There are no restrictions on how many hours you can volunteer, but you will be required to spend at least 17.5 hours a week job seeking if you’re looking for full time work, or half the expected number of part-time hours if you’re looking for part time work, as illustrated by the examples above.
Can my Jobcentre Plus adviser require me to volunteer?
No. Volunteering is something that you choose to do because you want to freely give your time and energy to benefit others. No one can force you to volunteer.
You may be required to undertake work experience or a formal work placement, perhaps in a voluntary organisation, but that is not volunteering.
Can my Jobcentre Plus adviser insist on the type of volunteering that
I can do?
No. You choose where you want to give your time. However, you may find it useful to discuss with your adviser how you can use the skills and experience gained from volunteering in your search for a job.
Can my Jobcentre Plus adviser approach the Volunteer Centre or the organisation I volunteer for to check up on me?
No. You have chosen to volunteer and you have a separate relationship with both your Volunteer Centre and the organisation you volunteer for. They should not give out any details about you without your permission.
What happens if I don’t volunteer for as many hours a week as I agreed with my Jobcentre Plus adviser?
If there is a reason why you haven’t been able to volunteer for a time-limited period, for example you or your child was ill or you had to move house, then you may be temporarily exempt from meeting your requirements.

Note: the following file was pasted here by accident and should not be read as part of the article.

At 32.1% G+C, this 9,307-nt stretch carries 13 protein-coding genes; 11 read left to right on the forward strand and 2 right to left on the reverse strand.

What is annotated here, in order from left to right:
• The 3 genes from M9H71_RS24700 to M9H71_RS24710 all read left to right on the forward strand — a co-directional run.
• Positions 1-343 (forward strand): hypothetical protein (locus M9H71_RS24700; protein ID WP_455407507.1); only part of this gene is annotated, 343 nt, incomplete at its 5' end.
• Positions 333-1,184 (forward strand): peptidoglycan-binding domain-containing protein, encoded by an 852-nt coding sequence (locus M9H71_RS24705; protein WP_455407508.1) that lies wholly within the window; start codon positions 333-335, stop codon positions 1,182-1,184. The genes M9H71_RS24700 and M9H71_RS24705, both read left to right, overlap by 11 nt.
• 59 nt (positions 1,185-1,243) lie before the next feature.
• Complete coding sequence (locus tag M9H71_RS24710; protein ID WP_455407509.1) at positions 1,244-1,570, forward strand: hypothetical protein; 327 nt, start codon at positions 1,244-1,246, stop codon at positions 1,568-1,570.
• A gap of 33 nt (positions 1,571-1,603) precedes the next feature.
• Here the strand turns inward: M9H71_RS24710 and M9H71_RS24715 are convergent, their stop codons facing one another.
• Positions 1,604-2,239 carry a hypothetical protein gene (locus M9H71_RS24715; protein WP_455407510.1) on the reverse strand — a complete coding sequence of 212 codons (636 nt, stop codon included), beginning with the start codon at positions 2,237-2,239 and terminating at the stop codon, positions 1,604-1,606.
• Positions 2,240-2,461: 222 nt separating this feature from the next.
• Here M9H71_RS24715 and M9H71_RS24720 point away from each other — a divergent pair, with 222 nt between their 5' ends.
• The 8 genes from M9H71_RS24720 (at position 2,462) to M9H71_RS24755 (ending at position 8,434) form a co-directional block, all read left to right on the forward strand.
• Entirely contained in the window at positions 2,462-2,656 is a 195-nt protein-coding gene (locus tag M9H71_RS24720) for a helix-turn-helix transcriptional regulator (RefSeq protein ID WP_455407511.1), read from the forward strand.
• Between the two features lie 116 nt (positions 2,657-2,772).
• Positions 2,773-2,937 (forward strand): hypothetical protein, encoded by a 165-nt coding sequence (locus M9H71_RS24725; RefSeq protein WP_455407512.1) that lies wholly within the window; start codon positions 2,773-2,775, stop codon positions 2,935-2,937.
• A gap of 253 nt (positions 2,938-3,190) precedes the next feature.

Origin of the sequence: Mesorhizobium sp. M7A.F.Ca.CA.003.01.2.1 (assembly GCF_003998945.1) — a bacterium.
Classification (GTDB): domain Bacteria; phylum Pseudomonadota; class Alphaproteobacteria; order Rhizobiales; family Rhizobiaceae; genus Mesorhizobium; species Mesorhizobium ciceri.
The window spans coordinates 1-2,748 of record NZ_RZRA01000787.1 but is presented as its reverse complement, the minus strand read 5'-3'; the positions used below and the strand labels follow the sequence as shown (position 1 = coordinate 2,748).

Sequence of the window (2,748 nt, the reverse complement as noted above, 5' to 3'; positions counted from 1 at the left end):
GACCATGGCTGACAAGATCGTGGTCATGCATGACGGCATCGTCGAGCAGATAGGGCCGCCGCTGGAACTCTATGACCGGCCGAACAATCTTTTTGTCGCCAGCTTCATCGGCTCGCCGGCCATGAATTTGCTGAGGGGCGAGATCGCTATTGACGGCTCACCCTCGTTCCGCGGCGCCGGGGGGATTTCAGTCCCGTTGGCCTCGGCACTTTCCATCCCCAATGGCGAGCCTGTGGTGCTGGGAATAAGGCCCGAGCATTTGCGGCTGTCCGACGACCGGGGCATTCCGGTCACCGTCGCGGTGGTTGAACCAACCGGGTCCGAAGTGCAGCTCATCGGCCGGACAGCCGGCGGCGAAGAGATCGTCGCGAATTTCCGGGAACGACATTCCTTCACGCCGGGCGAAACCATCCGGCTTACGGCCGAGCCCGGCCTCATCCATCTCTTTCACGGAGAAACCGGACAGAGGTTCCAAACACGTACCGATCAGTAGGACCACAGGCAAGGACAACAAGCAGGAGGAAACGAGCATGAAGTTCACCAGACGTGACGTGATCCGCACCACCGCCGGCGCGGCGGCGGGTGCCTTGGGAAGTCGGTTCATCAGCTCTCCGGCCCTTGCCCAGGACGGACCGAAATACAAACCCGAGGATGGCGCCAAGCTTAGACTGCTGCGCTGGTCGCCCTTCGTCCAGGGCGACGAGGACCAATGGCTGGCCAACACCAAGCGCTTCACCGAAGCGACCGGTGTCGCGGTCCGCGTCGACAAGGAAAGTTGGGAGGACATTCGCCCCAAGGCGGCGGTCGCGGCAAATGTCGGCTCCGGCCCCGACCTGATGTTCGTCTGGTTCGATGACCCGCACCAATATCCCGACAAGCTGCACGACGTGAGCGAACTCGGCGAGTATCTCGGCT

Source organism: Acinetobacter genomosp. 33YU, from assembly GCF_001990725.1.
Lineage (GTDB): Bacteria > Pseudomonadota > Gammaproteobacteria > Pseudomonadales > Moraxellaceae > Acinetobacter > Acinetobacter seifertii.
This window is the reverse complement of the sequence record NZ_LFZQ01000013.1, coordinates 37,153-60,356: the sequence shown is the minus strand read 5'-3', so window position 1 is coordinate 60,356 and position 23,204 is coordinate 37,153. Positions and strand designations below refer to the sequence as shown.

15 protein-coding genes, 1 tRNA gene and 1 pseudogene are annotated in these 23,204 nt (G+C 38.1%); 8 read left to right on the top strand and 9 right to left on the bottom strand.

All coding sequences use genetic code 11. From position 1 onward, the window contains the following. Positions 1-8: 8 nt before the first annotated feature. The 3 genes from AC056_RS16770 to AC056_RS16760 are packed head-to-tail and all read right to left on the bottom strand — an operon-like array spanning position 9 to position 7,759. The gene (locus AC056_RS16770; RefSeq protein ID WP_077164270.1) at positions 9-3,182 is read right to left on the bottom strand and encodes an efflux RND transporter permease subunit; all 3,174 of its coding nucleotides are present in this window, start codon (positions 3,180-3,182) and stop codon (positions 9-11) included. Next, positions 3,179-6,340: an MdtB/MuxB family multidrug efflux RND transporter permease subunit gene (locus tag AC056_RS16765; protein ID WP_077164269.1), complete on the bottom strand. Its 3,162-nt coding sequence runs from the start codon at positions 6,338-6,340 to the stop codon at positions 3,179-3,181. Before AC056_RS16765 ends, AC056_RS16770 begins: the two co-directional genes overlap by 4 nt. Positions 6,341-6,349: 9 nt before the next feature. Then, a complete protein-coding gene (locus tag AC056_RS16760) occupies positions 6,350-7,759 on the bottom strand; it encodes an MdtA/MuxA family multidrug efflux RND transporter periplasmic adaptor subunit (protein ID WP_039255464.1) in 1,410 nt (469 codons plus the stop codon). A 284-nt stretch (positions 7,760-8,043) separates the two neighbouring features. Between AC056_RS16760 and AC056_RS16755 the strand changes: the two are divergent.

If not, then you should make sure that you make up the time in other work-related activity so that you don’t get penalised. Failure to comply with activities set out in your claimant commitment could lead to you being sanctioned, which could include the loss of your benefits.
What happens if the organisation I volunteer for reduces my hours?
Again, you may need to spend more time looking for work, or volunteering for another organisation to make up the time lost. It’s always worth explaining your situation to your volunteer manager and asking them not to change your hours without giving you notice or consulting you first.
I’ve been told that I have to be immediately available for work. If I’m volunteering, what happens if I get offered an interview or a job?
As a volunteer you are given a little more leeway: you have 48 hours to attend an interview and one week to take up a job offer.
Where can I get more help?
Your local Volunteer Centre is an expert on volunteering and can provide you with information and guidance on volunteering opportunities in your area and good practice.
We make every effort to ensure that our information is correct at the time of publication. Legal advice should be sought where appropriate. NCVO is unable to accept liability for any loss or damage or inconvenience arising as a consequence of the use of this information.
This information is intended as a guide only. Claimants should always seek advice from their work coach and this needs to be done before the volunteering commences.
Updated April 2016